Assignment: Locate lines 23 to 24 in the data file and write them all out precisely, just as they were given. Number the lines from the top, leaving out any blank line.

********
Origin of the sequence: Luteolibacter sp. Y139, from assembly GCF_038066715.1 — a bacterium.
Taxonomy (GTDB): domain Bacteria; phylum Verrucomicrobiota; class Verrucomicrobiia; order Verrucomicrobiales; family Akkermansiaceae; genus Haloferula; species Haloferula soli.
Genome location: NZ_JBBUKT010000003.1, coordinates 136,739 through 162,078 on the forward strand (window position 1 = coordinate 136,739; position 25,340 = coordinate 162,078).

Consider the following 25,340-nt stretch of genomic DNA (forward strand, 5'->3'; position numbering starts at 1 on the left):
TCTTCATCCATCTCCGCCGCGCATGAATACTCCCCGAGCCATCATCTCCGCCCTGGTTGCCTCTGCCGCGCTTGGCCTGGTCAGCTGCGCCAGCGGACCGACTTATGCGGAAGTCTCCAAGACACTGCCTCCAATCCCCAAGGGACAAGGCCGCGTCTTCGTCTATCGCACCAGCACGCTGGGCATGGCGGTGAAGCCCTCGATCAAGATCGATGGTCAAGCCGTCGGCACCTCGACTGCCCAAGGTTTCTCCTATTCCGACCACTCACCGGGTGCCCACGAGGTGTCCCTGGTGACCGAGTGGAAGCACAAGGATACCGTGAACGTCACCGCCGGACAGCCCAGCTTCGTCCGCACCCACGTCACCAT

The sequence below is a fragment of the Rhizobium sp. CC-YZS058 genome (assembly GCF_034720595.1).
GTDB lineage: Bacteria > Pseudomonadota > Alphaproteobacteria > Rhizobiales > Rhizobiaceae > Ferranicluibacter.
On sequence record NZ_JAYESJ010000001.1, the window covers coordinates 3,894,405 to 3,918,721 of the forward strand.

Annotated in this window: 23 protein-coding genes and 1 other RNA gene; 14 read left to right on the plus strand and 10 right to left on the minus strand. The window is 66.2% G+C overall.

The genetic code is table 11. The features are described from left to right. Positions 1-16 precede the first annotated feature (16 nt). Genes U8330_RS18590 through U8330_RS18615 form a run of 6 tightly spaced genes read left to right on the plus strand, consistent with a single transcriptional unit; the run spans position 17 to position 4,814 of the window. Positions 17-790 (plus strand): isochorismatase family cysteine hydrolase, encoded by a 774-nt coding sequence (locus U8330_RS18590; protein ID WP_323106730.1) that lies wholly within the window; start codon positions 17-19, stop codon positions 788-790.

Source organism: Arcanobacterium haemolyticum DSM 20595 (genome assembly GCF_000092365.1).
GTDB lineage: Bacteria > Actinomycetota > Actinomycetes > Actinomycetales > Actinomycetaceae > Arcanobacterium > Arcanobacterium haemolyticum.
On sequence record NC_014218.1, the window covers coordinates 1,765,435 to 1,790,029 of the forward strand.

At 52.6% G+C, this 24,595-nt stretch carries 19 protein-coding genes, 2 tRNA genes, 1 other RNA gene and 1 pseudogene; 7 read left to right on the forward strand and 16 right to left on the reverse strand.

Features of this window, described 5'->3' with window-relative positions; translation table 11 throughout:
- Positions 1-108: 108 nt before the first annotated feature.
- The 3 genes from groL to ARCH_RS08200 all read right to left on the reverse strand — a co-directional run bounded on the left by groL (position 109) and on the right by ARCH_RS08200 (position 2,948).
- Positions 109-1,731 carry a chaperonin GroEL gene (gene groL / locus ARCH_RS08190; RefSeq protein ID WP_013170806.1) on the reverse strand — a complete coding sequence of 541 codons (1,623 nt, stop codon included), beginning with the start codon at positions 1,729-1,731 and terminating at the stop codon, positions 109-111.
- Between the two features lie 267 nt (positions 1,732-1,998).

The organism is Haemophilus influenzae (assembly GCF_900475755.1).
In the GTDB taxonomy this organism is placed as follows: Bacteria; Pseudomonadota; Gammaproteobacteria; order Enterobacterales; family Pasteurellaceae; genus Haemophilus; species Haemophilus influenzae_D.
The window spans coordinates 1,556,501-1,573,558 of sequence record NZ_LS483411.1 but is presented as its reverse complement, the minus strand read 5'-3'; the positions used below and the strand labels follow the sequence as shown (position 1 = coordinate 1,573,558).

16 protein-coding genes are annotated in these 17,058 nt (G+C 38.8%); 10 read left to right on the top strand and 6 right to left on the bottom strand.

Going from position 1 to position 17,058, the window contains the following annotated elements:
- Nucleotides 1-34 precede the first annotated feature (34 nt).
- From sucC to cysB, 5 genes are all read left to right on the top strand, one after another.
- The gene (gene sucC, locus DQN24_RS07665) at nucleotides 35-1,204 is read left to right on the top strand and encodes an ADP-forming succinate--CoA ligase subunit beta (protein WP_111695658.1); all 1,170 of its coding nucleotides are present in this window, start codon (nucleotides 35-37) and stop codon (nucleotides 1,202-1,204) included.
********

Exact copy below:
16 protein-coding genes are annotated in these 17,058 nt (G+C 38.8%); 10 read left to right on the top strand and 6 right to left on the bottom strand.

Going from position 1 to position 17,058, the window contains the following annotated elements: